Since the onset of the economic crisis, the number of foreclosures has been increasing exponentially. So much so that, in order to protect the interests of property buyers through a mortgage loan, the legislator has been regulating the requirements necessary to proceed to foreclosure. The first major reform protecting the rights of debtors was introduced by Law 1/2013 as a result of the response of the European Court of Justice (ECJ) in the “Aziz case” which considered that the Mortgage Law infringed upon consumer rights.
As a change, said Law introduced the requirement of a minimum of 3 unpaid instalments to to become due in advance and the limitation of the moratorium interest, acquired due to the delay in the payment of the mortgage, to three times the legal interest.
Taking the opportunity to implement Directive 2014/17 through the “Law regulating real estate credit contracts” that will enter into force in the coming months, the Government has introduced changes inspired by other legal frameworks of the EU, such as the German and Italian ones, to initiate the mortgage foreclosure procedure in case of non-payment. In this way, it has considered the life of the loan in two halves, during the first one the default must be equal to 3% of the granted capital or 12 instalments. In the second half, it amounts to 7% and 15 instalments respectively. It also regulates default interest, which is limited to the interest on the loan plus 3 points..
This reform will undoubtedly provide greater guarantees for the purchaser, but it will also bring legal certainty to the bank, since at present the criteria of the Provincial Courts with regard to the early maturity clause is very uneven, since most of them are awaiting a response from the Court of Justice of the European Union on a preliminary ruling regarding the current early maturity clause.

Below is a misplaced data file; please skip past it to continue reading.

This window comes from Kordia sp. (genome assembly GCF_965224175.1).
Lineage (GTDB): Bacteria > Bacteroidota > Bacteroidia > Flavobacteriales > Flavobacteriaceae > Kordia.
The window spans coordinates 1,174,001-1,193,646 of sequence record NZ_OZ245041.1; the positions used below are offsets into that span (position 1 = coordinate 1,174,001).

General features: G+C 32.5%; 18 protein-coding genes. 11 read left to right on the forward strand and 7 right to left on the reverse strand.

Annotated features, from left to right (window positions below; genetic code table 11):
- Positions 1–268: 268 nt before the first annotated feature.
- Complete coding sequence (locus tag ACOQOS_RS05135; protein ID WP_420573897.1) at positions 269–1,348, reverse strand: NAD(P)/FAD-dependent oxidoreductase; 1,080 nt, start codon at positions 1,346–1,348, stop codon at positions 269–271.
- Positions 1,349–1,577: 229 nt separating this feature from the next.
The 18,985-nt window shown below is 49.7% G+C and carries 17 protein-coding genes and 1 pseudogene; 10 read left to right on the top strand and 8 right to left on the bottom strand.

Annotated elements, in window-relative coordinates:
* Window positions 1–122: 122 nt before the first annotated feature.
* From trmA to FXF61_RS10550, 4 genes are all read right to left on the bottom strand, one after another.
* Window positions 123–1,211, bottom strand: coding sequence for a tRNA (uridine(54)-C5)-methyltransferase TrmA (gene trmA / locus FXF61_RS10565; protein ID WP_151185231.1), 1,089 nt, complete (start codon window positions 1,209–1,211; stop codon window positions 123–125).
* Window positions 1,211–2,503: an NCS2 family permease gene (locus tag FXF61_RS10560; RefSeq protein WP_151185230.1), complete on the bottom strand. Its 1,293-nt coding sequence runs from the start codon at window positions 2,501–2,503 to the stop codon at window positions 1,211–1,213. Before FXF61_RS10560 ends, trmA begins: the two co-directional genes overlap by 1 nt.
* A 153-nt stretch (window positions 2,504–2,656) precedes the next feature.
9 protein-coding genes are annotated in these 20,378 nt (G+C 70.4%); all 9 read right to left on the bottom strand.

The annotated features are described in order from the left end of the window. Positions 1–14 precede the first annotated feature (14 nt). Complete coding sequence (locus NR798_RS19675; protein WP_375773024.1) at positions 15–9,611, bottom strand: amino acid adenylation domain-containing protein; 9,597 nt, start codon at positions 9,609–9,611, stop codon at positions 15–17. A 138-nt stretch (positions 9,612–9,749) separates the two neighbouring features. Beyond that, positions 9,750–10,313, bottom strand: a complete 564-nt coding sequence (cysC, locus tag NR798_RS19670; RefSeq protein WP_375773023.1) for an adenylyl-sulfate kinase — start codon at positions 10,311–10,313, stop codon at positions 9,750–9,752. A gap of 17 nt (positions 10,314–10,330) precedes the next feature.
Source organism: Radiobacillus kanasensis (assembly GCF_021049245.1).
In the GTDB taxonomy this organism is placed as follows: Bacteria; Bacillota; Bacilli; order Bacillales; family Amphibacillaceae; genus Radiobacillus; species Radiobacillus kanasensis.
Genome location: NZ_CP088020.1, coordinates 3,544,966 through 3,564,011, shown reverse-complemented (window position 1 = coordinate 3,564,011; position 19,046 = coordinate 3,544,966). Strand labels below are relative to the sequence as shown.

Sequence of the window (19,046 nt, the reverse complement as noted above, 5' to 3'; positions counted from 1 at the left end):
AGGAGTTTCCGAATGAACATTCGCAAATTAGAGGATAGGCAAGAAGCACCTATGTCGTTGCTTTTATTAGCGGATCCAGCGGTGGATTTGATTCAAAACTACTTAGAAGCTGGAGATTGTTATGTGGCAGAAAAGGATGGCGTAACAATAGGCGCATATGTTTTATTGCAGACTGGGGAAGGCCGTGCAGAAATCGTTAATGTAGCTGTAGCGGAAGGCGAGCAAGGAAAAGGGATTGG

As for the foreclosure procedures currently in force in the courts, they will not be able to benefit from this reform, so the vast majority will continue to be suspended pending the decision of the European Court, whose decision will be binding on the approximately 80,000 procedures in progress in the Spanish courts. If the decision is contrary to the interests of the entities, they will have to explore new mechanisms outside the new regulation to exercise their collection rights as debt claimants.
In short, it is a long-awaited law because it provides a regulatory framework that gives legal certainty to all actors. On the one hand, consumers, since it will represent a new generation of rights due to the guarantees that are established at the level of banking contracts and which should lead to the restoration of consumer confidence. And on the other hand, for the financial institutions themselves to whom this law offers a framework of stability and legal certainty that, at least from the moment it comes into force, will put an end to many issues (not all of them) that have suffered from the vagaries of jurisprudence such as early termination.
Ana Enguix. Director of the Judicial Dept. – Iván Martinez. Lawyer.